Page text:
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How To Avoid The Bulldozers

February 28, 2020 4:24 PM
By Stuart Smith

Yesterday the Court of Appeal in London ruled that an expansion to Heathrow airport was unlawful because a former UK Government Transport Secretary had failed to take into account the Paris Agreement on climate change when he was drawing up the National Policy Statement approving a third runway at the airport.

Bulldozer / buildingThe government has decided not to appeal the decision, which means Boris Johnson can avoid his 2015 pledge to lie down in front of the bulldozers to prevent the runway being built. So no broken promises from the Prime Minister. Heathrow has said it is going to take the case to the Supreme Court, however, so Johnson isn't yet fully out of the woods.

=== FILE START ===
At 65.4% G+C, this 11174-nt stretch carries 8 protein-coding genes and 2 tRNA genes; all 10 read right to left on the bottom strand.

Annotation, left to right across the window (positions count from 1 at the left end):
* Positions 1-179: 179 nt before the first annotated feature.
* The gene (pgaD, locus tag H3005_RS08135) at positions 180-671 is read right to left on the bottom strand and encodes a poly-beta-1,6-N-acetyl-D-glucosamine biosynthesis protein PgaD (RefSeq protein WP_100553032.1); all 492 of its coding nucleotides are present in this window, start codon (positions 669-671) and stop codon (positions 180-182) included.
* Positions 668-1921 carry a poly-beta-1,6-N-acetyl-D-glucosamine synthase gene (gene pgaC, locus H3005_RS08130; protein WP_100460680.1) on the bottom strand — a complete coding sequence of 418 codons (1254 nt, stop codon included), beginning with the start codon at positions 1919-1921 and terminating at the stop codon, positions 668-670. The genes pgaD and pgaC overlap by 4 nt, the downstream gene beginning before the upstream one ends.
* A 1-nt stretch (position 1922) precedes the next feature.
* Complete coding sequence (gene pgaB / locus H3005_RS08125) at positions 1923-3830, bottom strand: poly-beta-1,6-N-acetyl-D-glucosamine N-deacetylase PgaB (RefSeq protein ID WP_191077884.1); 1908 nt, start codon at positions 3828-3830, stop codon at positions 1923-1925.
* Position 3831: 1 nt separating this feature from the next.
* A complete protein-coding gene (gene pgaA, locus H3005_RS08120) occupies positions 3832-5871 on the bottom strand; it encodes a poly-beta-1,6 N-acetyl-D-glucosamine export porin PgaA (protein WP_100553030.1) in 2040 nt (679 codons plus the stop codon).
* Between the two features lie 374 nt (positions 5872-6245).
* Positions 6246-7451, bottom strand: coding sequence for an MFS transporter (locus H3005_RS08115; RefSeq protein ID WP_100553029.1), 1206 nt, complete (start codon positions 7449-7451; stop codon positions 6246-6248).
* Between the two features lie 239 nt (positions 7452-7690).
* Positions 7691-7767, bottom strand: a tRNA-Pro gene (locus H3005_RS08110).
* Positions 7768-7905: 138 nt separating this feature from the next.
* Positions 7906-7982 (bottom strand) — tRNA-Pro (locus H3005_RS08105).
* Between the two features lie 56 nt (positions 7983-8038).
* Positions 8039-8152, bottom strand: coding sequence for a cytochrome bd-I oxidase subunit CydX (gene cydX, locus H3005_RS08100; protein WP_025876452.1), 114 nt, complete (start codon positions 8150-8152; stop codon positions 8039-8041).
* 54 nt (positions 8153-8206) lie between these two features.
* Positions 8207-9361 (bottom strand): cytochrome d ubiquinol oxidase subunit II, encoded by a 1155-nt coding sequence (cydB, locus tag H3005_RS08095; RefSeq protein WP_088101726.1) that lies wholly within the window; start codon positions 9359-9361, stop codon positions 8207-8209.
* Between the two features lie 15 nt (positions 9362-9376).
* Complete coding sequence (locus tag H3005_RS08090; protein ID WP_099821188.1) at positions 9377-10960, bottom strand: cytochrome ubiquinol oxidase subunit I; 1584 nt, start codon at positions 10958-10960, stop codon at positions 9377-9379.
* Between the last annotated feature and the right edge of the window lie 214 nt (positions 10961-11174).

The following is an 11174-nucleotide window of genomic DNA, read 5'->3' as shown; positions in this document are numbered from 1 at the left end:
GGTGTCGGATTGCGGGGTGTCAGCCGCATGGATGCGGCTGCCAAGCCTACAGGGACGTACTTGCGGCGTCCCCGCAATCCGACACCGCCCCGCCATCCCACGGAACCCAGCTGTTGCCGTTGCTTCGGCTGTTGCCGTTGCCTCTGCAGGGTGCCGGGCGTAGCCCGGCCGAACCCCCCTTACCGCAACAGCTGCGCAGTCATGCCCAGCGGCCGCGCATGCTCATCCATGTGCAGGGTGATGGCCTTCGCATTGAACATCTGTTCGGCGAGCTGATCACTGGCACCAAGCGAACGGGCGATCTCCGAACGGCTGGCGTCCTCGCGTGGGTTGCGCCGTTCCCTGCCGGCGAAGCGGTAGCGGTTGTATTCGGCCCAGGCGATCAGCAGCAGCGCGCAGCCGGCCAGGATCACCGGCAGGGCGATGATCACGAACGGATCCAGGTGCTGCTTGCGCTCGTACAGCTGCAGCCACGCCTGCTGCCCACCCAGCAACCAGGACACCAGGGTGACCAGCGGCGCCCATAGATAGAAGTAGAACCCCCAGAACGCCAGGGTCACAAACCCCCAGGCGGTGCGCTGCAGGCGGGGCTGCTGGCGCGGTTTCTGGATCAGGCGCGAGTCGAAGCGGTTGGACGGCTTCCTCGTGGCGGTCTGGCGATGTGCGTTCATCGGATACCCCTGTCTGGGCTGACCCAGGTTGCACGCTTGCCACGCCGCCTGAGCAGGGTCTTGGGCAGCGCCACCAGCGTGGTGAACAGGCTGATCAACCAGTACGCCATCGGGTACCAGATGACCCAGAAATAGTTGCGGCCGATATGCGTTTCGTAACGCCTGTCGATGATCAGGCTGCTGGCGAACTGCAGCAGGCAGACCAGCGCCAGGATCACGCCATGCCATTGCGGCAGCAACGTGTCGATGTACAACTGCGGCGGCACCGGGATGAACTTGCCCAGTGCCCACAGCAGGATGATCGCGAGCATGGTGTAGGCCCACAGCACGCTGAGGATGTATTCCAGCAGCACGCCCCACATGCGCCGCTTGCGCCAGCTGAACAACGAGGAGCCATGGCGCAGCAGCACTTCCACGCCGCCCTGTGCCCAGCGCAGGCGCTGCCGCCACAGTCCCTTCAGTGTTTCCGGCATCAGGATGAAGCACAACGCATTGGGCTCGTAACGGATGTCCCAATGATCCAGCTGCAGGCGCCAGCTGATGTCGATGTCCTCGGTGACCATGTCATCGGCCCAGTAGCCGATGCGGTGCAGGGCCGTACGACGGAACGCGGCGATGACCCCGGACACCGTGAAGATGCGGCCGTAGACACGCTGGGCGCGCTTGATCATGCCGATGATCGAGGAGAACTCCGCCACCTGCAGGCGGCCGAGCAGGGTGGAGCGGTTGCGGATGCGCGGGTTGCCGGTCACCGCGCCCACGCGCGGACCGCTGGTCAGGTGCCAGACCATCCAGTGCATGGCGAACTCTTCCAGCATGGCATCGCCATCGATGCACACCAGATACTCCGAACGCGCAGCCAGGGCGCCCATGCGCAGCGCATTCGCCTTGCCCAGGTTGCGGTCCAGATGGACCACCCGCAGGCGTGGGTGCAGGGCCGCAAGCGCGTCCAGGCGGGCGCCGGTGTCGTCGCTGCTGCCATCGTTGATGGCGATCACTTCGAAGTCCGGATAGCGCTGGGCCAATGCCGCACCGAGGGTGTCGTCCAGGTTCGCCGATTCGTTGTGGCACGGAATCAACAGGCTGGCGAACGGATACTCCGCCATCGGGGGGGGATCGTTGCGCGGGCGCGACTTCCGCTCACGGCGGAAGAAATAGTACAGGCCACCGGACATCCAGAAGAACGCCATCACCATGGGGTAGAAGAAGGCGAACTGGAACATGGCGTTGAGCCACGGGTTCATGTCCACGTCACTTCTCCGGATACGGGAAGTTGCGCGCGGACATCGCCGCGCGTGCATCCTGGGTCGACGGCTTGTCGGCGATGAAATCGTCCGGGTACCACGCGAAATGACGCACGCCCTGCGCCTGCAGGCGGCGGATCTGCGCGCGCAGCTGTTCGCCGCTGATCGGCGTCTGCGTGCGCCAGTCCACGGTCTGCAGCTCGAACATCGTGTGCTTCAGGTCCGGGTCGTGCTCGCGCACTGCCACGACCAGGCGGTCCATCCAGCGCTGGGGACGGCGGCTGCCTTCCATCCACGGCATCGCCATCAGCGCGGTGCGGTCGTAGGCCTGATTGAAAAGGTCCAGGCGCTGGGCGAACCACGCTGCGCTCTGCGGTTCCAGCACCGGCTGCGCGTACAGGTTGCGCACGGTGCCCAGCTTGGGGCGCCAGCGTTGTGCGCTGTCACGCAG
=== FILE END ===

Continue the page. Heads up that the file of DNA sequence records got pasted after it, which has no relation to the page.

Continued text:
Naturally the verdict has excited a lot of anger from those who think that it is rather embarrassing that the UK is only thinking about building one extra runway, rather than expanding a number of its airports in order to keep up with global demand and other countries' ability to answer big questions on aviation capacity quickly.

British politicians have a tendency to avoid answering such questions at all, hoping that their successor will be the one who has to make the controversial decision. They also, as today's verdict shows, don't always join up policies: how can you commit to reducing carbon emissions so dramatically and yet also press ahead with airport expansion? Perhaps everyone hoped that someone else would answer that question, too.

It's certainly the case that the government is far more prepared to talk a good game on the environment than it is to square with the voters about what achieving net zero will actually entail for their lives in a way that goes far beyond their ability to fly.